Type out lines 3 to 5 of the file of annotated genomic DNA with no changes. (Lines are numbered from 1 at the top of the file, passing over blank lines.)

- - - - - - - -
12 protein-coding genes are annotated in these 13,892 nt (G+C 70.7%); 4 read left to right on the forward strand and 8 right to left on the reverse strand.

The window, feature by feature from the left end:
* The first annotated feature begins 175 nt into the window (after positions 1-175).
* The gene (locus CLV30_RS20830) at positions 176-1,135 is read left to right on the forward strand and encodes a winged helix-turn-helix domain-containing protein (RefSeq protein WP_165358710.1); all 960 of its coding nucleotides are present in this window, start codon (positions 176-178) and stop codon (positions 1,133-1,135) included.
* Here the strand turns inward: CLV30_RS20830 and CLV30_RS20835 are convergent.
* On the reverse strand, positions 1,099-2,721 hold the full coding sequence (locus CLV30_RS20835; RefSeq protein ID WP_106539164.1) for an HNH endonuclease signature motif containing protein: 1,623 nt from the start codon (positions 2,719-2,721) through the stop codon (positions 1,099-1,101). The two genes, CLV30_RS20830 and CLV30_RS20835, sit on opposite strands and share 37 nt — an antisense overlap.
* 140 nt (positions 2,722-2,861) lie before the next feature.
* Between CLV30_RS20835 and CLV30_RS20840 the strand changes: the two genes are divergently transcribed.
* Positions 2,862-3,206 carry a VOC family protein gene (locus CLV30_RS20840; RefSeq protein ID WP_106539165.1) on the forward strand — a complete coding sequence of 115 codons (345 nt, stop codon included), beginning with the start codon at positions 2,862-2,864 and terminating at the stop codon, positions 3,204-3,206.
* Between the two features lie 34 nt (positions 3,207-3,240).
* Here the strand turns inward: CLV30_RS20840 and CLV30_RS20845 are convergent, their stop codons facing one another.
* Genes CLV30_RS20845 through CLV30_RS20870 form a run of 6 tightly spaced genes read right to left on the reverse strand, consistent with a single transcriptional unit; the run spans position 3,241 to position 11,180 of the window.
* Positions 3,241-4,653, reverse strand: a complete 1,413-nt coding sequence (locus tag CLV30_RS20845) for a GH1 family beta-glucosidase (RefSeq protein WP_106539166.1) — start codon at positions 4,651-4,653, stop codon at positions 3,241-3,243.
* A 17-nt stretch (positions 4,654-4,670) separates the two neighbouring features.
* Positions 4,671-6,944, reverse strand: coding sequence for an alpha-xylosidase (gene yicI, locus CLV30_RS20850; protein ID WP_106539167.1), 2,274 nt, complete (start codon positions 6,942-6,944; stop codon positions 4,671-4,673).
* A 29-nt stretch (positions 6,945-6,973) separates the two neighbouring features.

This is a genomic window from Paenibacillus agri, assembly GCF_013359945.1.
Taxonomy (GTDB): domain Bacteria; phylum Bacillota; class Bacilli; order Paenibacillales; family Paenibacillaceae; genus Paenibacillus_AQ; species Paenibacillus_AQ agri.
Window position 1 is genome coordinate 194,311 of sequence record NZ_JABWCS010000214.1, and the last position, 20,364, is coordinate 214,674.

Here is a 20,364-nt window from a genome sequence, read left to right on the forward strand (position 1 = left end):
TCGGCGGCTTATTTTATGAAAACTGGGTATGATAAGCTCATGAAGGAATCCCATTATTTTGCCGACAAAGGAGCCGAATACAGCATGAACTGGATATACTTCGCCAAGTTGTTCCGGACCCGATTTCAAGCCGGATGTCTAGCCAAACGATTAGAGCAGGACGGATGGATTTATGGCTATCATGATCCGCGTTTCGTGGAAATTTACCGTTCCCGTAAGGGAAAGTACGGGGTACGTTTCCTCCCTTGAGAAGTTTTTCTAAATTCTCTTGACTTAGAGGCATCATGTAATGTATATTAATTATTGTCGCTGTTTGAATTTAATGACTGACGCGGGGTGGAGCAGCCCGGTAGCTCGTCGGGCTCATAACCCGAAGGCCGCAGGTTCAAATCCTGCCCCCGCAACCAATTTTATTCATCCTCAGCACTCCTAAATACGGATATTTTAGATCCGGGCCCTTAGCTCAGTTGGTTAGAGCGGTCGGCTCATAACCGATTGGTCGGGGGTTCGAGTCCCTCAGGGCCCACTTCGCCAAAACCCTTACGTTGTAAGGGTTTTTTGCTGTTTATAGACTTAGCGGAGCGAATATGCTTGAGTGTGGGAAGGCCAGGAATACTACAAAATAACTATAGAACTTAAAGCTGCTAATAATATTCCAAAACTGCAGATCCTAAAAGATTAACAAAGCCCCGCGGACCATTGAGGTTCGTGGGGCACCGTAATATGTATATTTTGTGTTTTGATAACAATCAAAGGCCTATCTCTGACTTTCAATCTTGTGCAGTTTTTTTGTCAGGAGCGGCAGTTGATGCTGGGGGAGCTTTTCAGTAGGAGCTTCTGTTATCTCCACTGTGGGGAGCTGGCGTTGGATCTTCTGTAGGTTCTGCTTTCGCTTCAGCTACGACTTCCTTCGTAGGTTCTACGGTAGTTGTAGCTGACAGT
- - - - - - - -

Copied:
* The first annotated feature begins 175 nt into the window (after positions 1-175).
* The gene (locus CLV30_RS20830) at positions 176-1,135 is read left to right on the forward strand and encodes a winged helix-turn-helix domain-containing protein (RefSeq protein WP_165358710.1); all 960 of its coding nucleotides are present in this window, start codon (positions 176-178) and stop codon (positions 1,133-1,135) included.
* Here the strand turns inward: CLV30_RS20830 and CLV30_RS20835 are convergent.